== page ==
Mayhap because the effort was made to rob the Catholics of that heritage, JEB. As I noted earlier, the Roman Empire prospered under a more lassez faire cultural policy. Perhaps had not the Planters and their progeny worked so hard to scour Gaelic from the country, those who identify with it would not work so hard to bring it to the fore.

    JEB: “In other words a United Ireland is all one way. ”

    Is that not also the Unionist way — “our way or nothing?”

    JEB: “Unionists lose everything and are expected to join in with a country who’s identity was deliberately devised to differentiate it from them. ”

    As a side matter, would this be so different than what their forebears wrought? How is it unjust that the roles be reversed? Arguably, the who of Unionism relies upon the myth that the evil, scurrilous “Cafflicks” want to destroy them.

    JEB: “Indeed if the Gaelic predominance is to be the primary culture within a New ireland what concessions – if any – did you have in mind for unionists ? ”

    Few, since few are needed. The defacto language of government and business is English. The goverment is a democracy, albeit lacking a constitutional monarch — I think you’ll be able to pick up the rules of the game easily enough. I’d expect the parades matter to settle out

    As for the last, I was hoping to get an explication where some of your positions, since they seem ludicrous — your antipathy for bilingual signage leaves me shaking my head.

    The only reason Northern Ireland exists at all is as a result of Protestant / Unionist fear that those nasty “Cafflicks” would do unto them what they, the Planters and their Unionist progeny, had done.

  • overhere

    I realise I may be sticking my neck on the line and way of base here, but all I have read in this thread is how and by what means Unionists will be convinced to join a UI. On the other side of the coin qhat are Unionists prepared to do to convice Nationalists/Republicans to remain within the UK.

    I know, just a thought to balance things out and I must admit I have never heard any Unionist politician or bogger give any details or are we just supposed to put up and shut up because lads I don’t think that is going to work anymore !!

  • overhere

    sorry
    should be blogger

  • John East Belfast

    Dread

    Your 6.20 post and your attitude therein only underscores all I have said – most depressing.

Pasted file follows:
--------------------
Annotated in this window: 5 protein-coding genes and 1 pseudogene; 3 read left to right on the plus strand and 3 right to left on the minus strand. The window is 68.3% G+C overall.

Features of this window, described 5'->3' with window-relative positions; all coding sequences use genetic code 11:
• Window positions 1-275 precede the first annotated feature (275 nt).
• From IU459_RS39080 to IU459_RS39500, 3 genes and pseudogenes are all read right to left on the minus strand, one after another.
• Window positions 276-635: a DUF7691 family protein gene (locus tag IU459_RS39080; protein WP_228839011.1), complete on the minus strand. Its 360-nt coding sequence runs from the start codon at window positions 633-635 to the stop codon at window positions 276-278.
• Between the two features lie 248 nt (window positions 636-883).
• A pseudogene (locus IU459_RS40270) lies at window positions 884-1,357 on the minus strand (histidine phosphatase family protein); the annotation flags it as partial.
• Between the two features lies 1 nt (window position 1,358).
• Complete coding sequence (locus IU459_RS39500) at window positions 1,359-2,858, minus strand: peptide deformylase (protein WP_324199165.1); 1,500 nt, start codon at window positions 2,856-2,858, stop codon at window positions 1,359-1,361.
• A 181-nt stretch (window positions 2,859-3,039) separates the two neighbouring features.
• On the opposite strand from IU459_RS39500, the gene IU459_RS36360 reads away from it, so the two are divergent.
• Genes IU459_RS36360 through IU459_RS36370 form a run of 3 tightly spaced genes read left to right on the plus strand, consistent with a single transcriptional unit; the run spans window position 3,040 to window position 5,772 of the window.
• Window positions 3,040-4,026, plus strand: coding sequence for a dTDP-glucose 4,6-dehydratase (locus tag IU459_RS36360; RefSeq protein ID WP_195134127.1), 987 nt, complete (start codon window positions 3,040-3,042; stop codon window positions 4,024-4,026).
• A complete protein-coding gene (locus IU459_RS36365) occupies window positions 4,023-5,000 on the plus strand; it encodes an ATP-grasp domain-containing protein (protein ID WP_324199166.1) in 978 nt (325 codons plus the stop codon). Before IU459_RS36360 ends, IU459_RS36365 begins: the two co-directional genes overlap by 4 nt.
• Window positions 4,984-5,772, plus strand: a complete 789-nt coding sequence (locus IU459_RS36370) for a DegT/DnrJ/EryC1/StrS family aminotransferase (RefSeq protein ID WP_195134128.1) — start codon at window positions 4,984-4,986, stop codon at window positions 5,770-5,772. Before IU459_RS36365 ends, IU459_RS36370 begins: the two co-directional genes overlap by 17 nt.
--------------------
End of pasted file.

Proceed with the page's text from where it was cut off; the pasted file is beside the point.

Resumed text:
We have definitely come full circle or perhaps nowhere with this line of thinking.

    overhere

    Unionists querying what they can expect in a post UI had become a subject matter of where this thread had gone.

    therefore

    “all I have read in this thread is how and by what means Unionists will be convinced to join a UI. On the other side of the coin qhat are Unionists prepared to do to convice Nationalists/Republicans to remain within the UK.”

    is correct but your latter bit is the subject of other threads and does happen regularly.

  • Aaron McDaid

    Dread: “As a side matter, would this be so different than what their forebears wrought?”

    It makes no sense to blame JEB for the behaviour of unionist centuries ago. Maybe ‘blame’ is the wrong word, but you are making comparisons as if somehow JEB can be attacked for the behaviour of unionists in the past.

    Dread, JEB,
    If you go back 400 years and have say a generation every 25 years, that gives 16 generations, which means everyone here has about 60,000 ancestors. The idea that all one’s ancestors could be all Catholic or all Protestant is absurd. I would confidentally say that the variation throughout Ireland today would be pretty small after 16 generations. The average Protestant today might be only 5% more Protestant than the average Catholic today (in terms of their 400-years-ago-ancestors), and big number of those 60,000 will be from outside these islands altogether. There may well be some purebreds(!) but on average each of the major Christian denominations will be similarly mixed up.

    I think I might do some calculations and do some software to make some better predictions. I’ll need to make guesses about numbers of kids each, conversion rate, intermarriage rate, how closely kids inherit religion, and so on. And I’ve got some real homework I should be doing instead.

  • John East Belfast